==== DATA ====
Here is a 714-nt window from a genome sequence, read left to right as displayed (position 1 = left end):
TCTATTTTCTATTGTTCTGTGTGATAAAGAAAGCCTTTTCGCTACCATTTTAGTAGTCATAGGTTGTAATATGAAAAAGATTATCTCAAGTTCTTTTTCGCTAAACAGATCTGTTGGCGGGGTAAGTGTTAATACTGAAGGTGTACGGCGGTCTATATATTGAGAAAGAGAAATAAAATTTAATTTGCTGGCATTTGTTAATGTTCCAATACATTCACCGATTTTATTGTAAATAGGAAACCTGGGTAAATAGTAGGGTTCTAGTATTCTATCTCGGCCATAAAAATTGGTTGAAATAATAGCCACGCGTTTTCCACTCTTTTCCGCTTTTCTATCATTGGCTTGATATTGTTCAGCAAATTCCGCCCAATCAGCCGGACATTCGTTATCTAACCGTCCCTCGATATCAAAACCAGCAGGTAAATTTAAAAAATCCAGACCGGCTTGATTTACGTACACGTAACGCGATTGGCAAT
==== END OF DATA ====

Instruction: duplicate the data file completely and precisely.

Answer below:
Here is a 714-nt window from a genome sequence, read left to right as displayed (position 1 = left end):
TCTATTTTCTATTGTTCTGTGTGATAAAGAAAGCCTTTTCGCTACCATTTTAGTAGTCATAGGTTGTAATATGAAAAAGATTATCTCAAGTTCTTTTTCGCTAAACAGATCTGTTGGCGGGGTAAGTGTTAATACTGAAGGTGTACGGCGGTCTATATATTGAGAAAGAGAAATAAAATTTAATTTGCTGGCATTTGTTAATGTTCCAATACATTCACCGATTTTATTGTAAATAGGAAACCTGGGTAAATAGTAGGGTTCTAGTATTCTATCTCGGCCATAAAAATTGGTTGAAATAATAGCCACGCGTTTTCCACTCTTTTCCGCTTTTCTATCATTGGCTTGATATTGTTCAGCAAATTCCGCCCAATCAGCCGGACATTCGTTATCTAACCGTCCCTCGATATCAAAACCAGCAGGTAAATTTAAAAAATCCAGACCGGCTTGATTTACGTACACGTAACGCGATTGGCAAT